The scientific method

I'd like to preface that my skincare routine is an ongoing trial and error saga. Like all research, I'm constantly discovering new things about my skin, as well as novel trends in formulations and technologies that trickle into the market. I've been reading up on several skincare regimens trying to figure out which works best for my skin. There are a number of fads, from the Korean 10-steps to the 11-step Japanese routine to simply using grocery store or DIY products.

I've narrowed my regimen down to 5 basic steps: cleanse, exfoliate, tone, treat, and moisturize. Although I'm easily swayed by packaging and wonderful floral scents, the products that stay in my regular rotation have proven efficacy and their ingredients have scientific backing.

1. Cleanse

I can't tell you how many times I've purchased a heavy duty foaming face wash thinking that I needed my skin to feel "squeaky clean" for it to actually be clean. Since then, I've learned that a gentle, low pH cleanser is my best friend. I've loved Glossier Milky Jelly Cleanser, which is 25% rosewater for further hydration while you wash. Everyone is on the rose train but, does it really do anything? According to a study in 2012, rosehip oil has been shown to have whitening effects on the skin, helping with hyperpigmentation. Another study cited its effects on skin smoothing when mixed with other ingredients, like milk. This cleanser has poloxamer, which is used in contact lens solution, so even when I use it to erase my eye makeup, I don't get irritated. I massage the cleanser a lot, especially to remove my eye makeup, careful to not aggressively scrub. This gets the job done without the need for stronger chemicals. If I'm wearing heavier makeup, however, I always find that a cleansing oil (The Face Shop Rice Water Bright Cleansing Oil) or a face wipe prior to cleansing gets the entire cleansing step done.

For a deeper clean, I use either a mud mask, like AHAVA Time to Clear Purifying Mud Mask or a clay mask. The mud draws out excess oils while hydrating your skin. Although AHAVA makes my skin tingle, I'm never left red or irritated. Everyone has a clay mask in their arsenal these days. I use the Glossier Mega Greens Galaxy Pack, which is made of white kaolin clay and a bunch (haha) of leafy greens. It gives me a deep clean while being very gentle on my skin. Both clay and mud work by transdermally absorbing impurities, aka: drawing out the bad stuff like a magnet. If I choose to mechanically exfoliate with some type of scrub then I use these masks after.

2. Exfoliate

Clockwise from top: Glossier Priming Moisture Rich, Avene Eau Thermale Thermal Spring Water, The Face Shop Rice Water Bright Cleansing Oil, Glossier Milky Jelly Cleanser, a jade roller, Glossier Super Bounce, Fireside sandalwood incense, and Kate Somerville Goat Milk Eye Balm.

Clockwise from top: Glossier Priming Moisture Rich, Avene Eau Thermale Thermal Spring Water, The Face Shop Rice Water Bright Cleansing Oil, Glossier Milky Jelly Cleanser, a jade roller, Glossier Super Bounce, Fireside sandalwood incense, and Kate Somerville Goat Milk Eye Balm.

I try to exfoliate two to three times a week. Mechanical exfoliation using a scrub or cleansing brush sloughs off dead skin cells while chemical exfoliation separates skin cells and draws out the dirt and dead skin. I typically use Rituals Brightening Face Exfoliator, which contains moringa as an emollient and lotus flower extracts to brighten skin. It's got very fine granules so it's not harsh at all on my face. The Ordinary AHA 30% + BHA 2% Peeling Solution is a chemical exfoliant that I use when I need a more aggressive resurfacing. It's a great product that combines the exfoliating and skin-renewing properties of alpha-hydroxy acids (AHAs) and the more gentle pore-unclogging powers of beta-hydroxy acids (BHAs). I don't use this more than twice a week because I have very sensitive skin and overuse of acids often leads to skin irritation. It does make my skin tingle but it's never reddened or irritated afterwards.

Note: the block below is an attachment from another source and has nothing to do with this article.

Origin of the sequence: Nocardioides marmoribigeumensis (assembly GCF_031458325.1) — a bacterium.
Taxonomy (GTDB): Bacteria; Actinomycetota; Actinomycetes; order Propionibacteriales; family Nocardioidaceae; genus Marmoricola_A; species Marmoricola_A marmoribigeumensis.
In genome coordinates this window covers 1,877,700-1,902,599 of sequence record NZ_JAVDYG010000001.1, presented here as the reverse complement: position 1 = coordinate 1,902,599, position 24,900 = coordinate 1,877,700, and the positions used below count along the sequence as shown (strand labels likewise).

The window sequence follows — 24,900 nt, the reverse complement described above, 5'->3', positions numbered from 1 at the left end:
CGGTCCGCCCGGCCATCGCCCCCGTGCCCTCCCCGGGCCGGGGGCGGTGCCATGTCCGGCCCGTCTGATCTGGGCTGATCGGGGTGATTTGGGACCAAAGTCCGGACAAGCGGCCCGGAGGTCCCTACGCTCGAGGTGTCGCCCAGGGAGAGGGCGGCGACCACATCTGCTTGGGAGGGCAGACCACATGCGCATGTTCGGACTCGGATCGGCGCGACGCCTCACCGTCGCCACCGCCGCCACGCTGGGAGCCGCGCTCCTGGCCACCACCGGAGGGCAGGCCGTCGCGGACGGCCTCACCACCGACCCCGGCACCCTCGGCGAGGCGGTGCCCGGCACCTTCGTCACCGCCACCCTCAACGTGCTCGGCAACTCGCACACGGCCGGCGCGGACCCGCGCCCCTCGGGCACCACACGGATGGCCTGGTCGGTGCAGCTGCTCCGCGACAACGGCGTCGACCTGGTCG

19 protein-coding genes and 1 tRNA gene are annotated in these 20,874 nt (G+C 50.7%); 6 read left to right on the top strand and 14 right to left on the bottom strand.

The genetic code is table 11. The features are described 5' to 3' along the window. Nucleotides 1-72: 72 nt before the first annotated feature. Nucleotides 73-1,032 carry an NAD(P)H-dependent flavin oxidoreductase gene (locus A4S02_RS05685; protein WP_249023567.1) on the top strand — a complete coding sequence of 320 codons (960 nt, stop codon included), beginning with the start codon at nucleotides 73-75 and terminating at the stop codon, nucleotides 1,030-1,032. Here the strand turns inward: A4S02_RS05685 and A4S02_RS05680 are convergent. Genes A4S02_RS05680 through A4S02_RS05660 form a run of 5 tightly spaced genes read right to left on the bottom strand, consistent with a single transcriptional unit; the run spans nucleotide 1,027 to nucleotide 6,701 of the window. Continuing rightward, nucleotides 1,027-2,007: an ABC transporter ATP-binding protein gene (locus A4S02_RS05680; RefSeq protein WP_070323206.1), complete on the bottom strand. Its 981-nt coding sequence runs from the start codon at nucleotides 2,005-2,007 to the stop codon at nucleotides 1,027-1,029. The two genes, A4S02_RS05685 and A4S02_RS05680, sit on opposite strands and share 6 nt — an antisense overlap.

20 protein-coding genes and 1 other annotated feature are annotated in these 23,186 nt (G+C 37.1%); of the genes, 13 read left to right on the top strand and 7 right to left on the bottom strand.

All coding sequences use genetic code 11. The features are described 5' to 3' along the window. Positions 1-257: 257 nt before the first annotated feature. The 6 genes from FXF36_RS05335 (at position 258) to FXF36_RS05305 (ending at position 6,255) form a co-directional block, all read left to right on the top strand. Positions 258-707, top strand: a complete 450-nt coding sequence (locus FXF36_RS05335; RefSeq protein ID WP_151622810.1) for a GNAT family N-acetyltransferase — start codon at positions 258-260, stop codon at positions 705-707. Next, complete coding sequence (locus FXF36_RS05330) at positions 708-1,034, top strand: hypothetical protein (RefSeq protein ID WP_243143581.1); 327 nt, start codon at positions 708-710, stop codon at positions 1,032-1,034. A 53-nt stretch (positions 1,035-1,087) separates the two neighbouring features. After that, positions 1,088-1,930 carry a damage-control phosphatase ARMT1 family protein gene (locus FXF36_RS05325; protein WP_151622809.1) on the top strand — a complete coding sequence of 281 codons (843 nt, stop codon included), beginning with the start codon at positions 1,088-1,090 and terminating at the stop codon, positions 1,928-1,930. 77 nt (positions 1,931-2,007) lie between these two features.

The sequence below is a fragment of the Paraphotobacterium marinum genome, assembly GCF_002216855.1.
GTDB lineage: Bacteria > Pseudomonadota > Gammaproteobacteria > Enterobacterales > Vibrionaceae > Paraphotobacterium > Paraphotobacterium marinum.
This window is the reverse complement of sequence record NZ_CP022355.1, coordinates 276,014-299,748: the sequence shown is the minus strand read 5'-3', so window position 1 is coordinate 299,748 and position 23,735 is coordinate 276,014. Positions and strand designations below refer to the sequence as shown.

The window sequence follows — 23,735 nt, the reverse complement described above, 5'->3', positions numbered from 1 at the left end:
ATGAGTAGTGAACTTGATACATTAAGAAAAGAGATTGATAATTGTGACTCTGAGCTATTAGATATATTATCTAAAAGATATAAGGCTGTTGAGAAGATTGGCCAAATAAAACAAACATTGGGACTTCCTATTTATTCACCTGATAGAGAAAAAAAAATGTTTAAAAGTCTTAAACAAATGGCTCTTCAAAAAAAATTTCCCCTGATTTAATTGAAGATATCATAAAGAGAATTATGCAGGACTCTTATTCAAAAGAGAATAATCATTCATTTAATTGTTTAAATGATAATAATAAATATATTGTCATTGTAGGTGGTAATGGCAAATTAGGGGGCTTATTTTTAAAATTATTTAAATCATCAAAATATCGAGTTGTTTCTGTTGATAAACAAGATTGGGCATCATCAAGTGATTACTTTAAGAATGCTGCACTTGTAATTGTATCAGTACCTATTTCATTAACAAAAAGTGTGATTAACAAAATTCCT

3. Tone

Toning is a step I used to skip for years. Now, it's a pretty essential part of my skincare routine. Toning sets your skin up for the products you decide to use next. It removes any excess dirt that wasn't washed off during your cleanse, and it ideally rebalances your skin's pH. A good toner will also leave you feeling hydrated and not "stretched out" due to dryness or excess alcohol. 

I do the "3 Skin Method", an adaptation of the "7 Skin Method", which you can read about here. The premise is that using only a single layer of toner on your face leaves your skin still feeling dry because all of the liquid has been absorbed quickly. Applying several layers of a toner, especially one that is more viscous, like the Klairs Supple Preparation Toner, can lead to better hydration without the use of heavier creams. Though not exactly dermatologically backed, I'll go along with it because I am that extra. The first step is a swipe of the toner using a cotton pad, and the next two steps I use my hands and wait about 20 seconds between applications. The hydration lasts throughout the day when I do this in the morning, thanks to the hyaluronic acid and other botanical extracts that work to soothe skin, like aloe, centella asiatica, and althea rosea. See? Extra.

4. Treat

Korres Wild Rose Face and Eye serum is perfect for days when my skin needs extra moisture.

Korres Wild Rose Face and Eye serum is perfect for days when my skin needs extra moisture.

Now, the fun part. Depending on my skin's needs, the combination of serums can change. This list can look intimidating, but I don't use all my serums in one sitting. I'm a self-admitted lover of skin potions in fancy bottles (and obviously I love Harry Potter, also because of potions). The following serums are in constant rotation as I've found these to be the "actives" that my skin needs. Your needs may be different. A good rule of thumb is to literally weigh your options: go from thinner to heavier (see here) when layering on products, not just serums (they are listed in order of viscosity, left to right).